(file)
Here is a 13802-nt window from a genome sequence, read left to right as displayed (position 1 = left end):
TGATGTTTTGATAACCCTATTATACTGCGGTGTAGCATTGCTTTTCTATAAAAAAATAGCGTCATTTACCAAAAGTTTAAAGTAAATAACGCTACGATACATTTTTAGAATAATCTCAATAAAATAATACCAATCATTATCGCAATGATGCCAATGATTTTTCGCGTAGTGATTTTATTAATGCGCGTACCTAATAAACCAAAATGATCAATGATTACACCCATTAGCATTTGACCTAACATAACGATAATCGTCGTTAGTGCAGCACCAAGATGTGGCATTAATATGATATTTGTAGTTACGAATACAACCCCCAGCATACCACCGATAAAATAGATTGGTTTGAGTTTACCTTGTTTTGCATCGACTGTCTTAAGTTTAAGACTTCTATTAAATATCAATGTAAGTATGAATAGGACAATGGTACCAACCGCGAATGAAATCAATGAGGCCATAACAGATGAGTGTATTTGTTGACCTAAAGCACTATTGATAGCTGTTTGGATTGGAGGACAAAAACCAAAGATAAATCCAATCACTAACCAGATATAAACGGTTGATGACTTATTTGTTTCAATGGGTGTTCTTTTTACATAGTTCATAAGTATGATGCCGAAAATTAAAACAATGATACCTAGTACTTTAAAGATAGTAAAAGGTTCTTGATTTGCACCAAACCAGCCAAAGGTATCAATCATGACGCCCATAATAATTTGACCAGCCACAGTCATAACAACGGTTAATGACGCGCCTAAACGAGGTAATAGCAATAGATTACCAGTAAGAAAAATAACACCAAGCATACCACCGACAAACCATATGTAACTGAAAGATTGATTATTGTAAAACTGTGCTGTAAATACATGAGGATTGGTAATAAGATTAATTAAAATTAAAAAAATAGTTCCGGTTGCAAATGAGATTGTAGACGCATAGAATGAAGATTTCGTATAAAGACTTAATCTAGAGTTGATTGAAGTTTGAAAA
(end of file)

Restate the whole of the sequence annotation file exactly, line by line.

Here is a 13802-nt window from a genome sequence, read left to right as displayed (position 1 = left end):
TGATGTTTTGATAACCCTATTATACTGCGGTGTAGCATTGCTTTTCTATAAAAAAATAGCGTCATTTACCAAAAGTTTAAAGTAAATAACGCTACGATACATTTTTAGAATAATCTCAATAAAATAATACCAATCATTATCGCAATGATGCCAATGATTTTTCGCGTAGTGATTTTATTAATGCGCGTACCTAATAAACCAAAATGATCAATGATTACACCCATTAGCATTTGACCTAACATAACGATAATCGTCGTTAGTGCAGCACCAAGATGTGGCATTAATATGATATTTGTAGTTACGAATACAACCCCCAGCATACCACCGATAAAATAGATTGGTTTGAGTTTACCTTGTTTTGCATCGACTGTCTTAAGTTTAAGACTTCTATTAAATATCAATGTAAGTATGAATAGGACAATGGTACCAACCGCGAATGAAATCAATGAGGCCATAACAGATGAGTGTATTTGTTGACCTAAAGCACTATTGATAGCTGTTTGGATTGGAGGACAAAAACCAAAGATAAATCCAATCACTAACCAGATATAAACGGTTGATGACTTATTTGTTTCAATGGGTGTTCTTTTTACATAGTTCATAAGTATGATGCCGAAAATTAAAACAATGATACCTAGTACTTTAAAGATAGTAAAAGGTTCTTGATTTGCACCAAACCAGCCAAAGGTATCAATCATGACGCCCATAATAATTTGACCAGCCACAGTCATAACAACGGTTAATGACGCGCCTAAACGAGGTAATAGCAATAGATTACCAGTAAGAAAAATAACACCAAGCATACCACCGACAAACCATATGTAACTGAAAGATTGATTATTGTAAAACTGTGCTGTAAATACATGAGGATTGGTAATAAGATTAATTAAAATTAAAAAAATAGTTCCGGTTGCAAATGAGATTGTAGACGCATAGAATGAAGATTTCGTATAAAGACTTAATCTAGAGTTGATTGAAGTTTGAAAA